Things not to do with email…

I came across a post at the “43 Folders” blog (Writing sensible email messages) that has some good pointers on writing useful email messages. I won’t rehash it all here but it got me thinking of some of the things I’ve learned over the years with all the emails I’ve handled (and if you’re anything like me you know what a nuisance spam is…but then nobody is immune!) Anyway, I’m surprised how many people still follow such poor email habits that I thought I’d write a list of things not to do with email…hopefully it will be helpful.

1. Don’t be a lazy forwarder…

What is a lazy forwarder? A “LF” is someone who gets a joke, or chain letter, or story from someone via email and fowards it to everyone in their address list. I usually delete close to 95% of such emails I get from people simply because a. The subject field has a, “[FWD – Cute joke lucy!]” or b. I just don’t have the time to be reading all these things. Half the time I wonder if the person sending me the forward even knows that they sent it to me.
Some helpful pointers:

  • Before forwarding something ask yourself if what you are about to pass along is something you’d print out a hard copy of, place in an envelope and plant a stamp on to send to everyone in your address list.
  • Although it takes more time…take the time to find out whether people in your address book actually want to receive those jokes, stories, or chain letters that you just have to forward. Use your email program’s groups to make it easier to differentiate between these people. It will take a little time to set up but if you are a compulsive forwarder DO IT!
  • If you forward something, do a little editing to ensure that the “meat” of the email is what is seen first. Cut out all the comments that people added (“This is funny”, “Cool”, “LMAO”, etc.) and just leave the original text. The biggest reason why I delete any forwarded emails I get is when I have to scroll to find the original – now i don’t even bother…I just crumple it up and trash it (well, figuratively speaking!)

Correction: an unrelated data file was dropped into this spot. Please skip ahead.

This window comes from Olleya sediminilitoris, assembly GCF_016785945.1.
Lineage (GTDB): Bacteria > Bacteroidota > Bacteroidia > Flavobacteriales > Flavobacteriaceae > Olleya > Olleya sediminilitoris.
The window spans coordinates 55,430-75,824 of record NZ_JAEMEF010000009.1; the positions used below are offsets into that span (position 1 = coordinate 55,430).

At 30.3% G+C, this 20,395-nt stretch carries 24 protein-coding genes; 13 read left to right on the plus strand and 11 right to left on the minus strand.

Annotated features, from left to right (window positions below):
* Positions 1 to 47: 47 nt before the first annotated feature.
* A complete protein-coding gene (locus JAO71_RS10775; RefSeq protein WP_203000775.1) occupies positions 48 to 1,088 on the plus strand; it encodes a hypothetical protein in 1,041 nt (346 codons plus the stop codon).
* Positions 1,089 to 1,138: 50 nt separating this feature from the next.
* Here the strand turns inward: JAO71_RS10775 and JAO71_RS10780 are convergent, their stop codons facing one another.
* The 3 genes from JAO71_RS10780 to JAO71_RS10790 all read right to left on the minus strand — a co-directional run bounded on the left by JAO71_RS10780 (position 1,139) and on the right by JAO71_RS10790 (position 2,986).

• Then, make sure the subject field contains a good description of the contents. It also doesn’t hurt to add a brief message to your recipient(s) to indicate that you’ve actually read it.

2. Don’t be a myth propagator!

There are numerous myths, urban legends, and hoaxes that circulate through the internet and via email. A myth propagator is someone who receives one of these things and right away thinks to themselves, “Oh my! I’ve gotta pass this on…I can’t believe it!”. Then the “MP” proceeds to forward it to everyone in their address book. The problem is, they shouldn’t have believed it! Just this week I received three emails from friends that were forwarded hoaxes. Remember:

  • Not everything you receive from people (even friends/trusted people because they probably just were LF’ing it) via email is true. Before you send it off to someone else check out the story…if you’re too lazy to check it out then don’t bother forwarding it. A good resource I use all the time that helps me determine if something is a hoax or not is www.snopes.com
  • Sending off stuff that is a hoax passed off for fact can be detrimental to your credibility – do you really want to become known as the joe who believes anything that comes through their inbox?
  • Sadly, I find that Christians tend to be among the most prolific “MP’s” when we should be vigilant at what we pass on as fact. Alot of the hoaxes that I get in my inbox have to do with religious themes.
  • When in doubt, and a story can’t be verified – don’t send it unless you can verify it.

3. Don’t be an Attachment Queen!

Email has given us the wonderful ability to send documents, pictures, and different files to friends, workmates, and others. Attachment Queens are people who fill up their email with so many “attached” files that instead of taking milli-seconds to open an email, it takes 2-3 seconds to open theirs (even longer for dial-up users). I’m not against sending pictures via emails but please, please don’t send a whole album! Also, take the time to resize your pictures so that the file size is smaller. Most photo album or editing software will automatically do this for you when you use it to send the pictures via email (some good software that I use is Picasa by google. Best of all – it’s FREE!)

Well that’s just a few of my suggestions for things not to do with email. It would make all our inboxes a whole lot less cluttered if there were less LF’s, MP’s, and AQ’s in the world…wouldn’t you agree?

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